Vintage typewriters, bikes lurk behind the scenes at the museum
Anyone who has visited the Milwaukee Public Museum (MPM) is aware of famous exhibits like The Streets of Old Milwaukee and the Native American dioramas (complete with the "secret" snake button). However, only 10 percent of the museum's 4.5-million-object collection is on display to the public. Most of the items are in storage.
According to Ellen Censky, the senior vice president and academic dean of the Milwaukee Public Museum, the fact that the MPM showcases 10 percent of its collection is impressive for a natural history museum.
"The primary purpose of a museum is to preserve the collection, not always for display but for research. Most natural history museums have about 4 percent on display. We do a great job putting our items on display," says Censky.
There are numerous reasons why such a large percentage of the museum's collections stay behind the scenes. Mostly, it's because of limited space along with the amount of research and staff power that goes into an exhibit. Plus, some objects are simply too old, delicate and sensitive to light to be on display.
Some of the museum's objects that aren't on public display include Native American collections, as well as an insect collection featuring more than one million insects, and fish, mammal, bird, botany, glass, ceramics and firearms collections.
There is also a large vintage typewriter collection featuring 876 typewriters. One of them is currently on display at the museum.
In 2010, the museum received a grant to restore the collection. In 2008, Chris Del Re, MPM's senior conservator, applied for a $250,000 federal grant to restore the typewriters. She received the grant in 2009. The restoration job, which involves cleaning and "stabilizing" the collection, will be completed in 2013.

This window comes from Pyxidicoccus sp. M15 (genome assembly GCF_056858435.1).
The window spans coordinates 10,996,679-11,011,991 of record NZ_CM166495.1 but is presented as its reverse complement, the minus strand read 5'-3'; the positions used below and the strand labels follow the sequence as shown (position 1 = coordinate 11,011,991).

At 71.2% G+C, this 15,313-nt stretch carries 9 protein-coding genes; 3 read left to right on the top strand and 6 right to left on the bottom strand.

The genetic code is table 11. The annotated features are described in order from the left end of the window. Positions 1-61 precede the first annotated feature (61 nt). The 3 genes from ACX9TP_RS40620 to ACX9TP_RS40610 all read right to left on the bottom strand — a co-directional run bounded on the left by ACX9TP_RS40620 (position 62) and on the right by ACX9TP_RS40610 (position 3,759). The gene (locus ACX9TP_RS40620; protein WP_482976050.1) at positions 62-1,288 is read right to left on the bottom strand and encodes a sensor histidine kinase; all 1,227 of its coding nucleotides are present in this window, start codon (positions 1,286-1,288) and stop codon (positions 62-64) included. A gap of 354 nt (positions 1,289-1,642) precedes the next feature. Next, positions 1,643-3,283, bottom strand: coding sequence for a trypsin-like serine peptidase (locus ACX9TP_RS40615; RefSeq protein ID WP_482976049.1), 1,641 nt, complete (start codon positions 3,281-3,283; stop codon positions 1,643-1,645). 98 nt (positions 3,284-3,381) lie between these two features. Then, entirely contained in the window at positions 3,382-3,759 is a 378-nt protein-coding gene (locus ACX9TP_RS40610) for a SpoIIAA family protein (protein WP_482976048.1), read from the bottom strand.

Most of the typewriters were donated by Carl Dietz. Dietz, a former Milwaukee Alderman and Milwaukee Public Museum board member, was very interested in typewriters, mostly because the first usable QWERTY keyboard typewriter was invented in Milwaukee by Christopher Latham Sholes.
Dietz began collecting in 1934 and over the next 20 years, donated more than 400 typewriters to the museum. He died in 1957.
The oldest machine in the collection is the massive and heavy Jones mechanical typographer from 1853. The newest in the collection are Apples and IBMs from the '90s.
"We've got some real beasts, old and new," says Alyssa Caywood, a conservation project assistant.
About 20 different brands of typewriter are in the collection, including big names like Remington, Corona and Underwood. Some other unique typewriters in the collection include a Braille typewriter, a Korean and English typewriter, the world's smallest functional typewriter, a typewriter that types vertically instead of horizontally (this was supposed to make people type faster) and the "Crary" from 1892 which is circular in shape and one of three in the world. Also notable is an ornate gold-plated machine with mother-of-pearl keys that Edward VII presented to Queen Alexandra after their wedding.
Some of the older typewriters from the 1870s, like the Remington No. 1, look a lot like sewing machines because they were built in the same factories. Others, like the experimental Sholes' typewriter from 1868, look more like a piano.
MPM also stores a collection of 70 vintage bikes, most of which also belonged to Dietz. The earliest pieces came in around 1910 but the majority of the bikes were made between 1934 and 1954. The collection includes bicycles, tricycles, unicycles and two tandems, once of which seats eight riders.
There's little chance that the bikes will ever be on display to the public. One or two might appear in a diorama at the museum, but most likely not as a stand-alone exhibit. The bikes were damaged by a basement flood at the museum a few years ago, and are currently not in very good shape. The seat leathers are damaged and many are rusty.
"They are now in a dark space where we try to keep the humidity down and the temperature moderated," says Censky.
Also, Censky says that most of the museum's displays are life-scene dioramas, not collections of large groups of objects. She says the museum might be open to another organization raising the money to conserve the bikes and to show them in a space off-site from the museum. However, she says the vintage bicycle collection would most likely not qualify for a federal grant because it's not one of the country's best collections.
"But there's always a chance that the museum would display the bikes. We never say never," she says.
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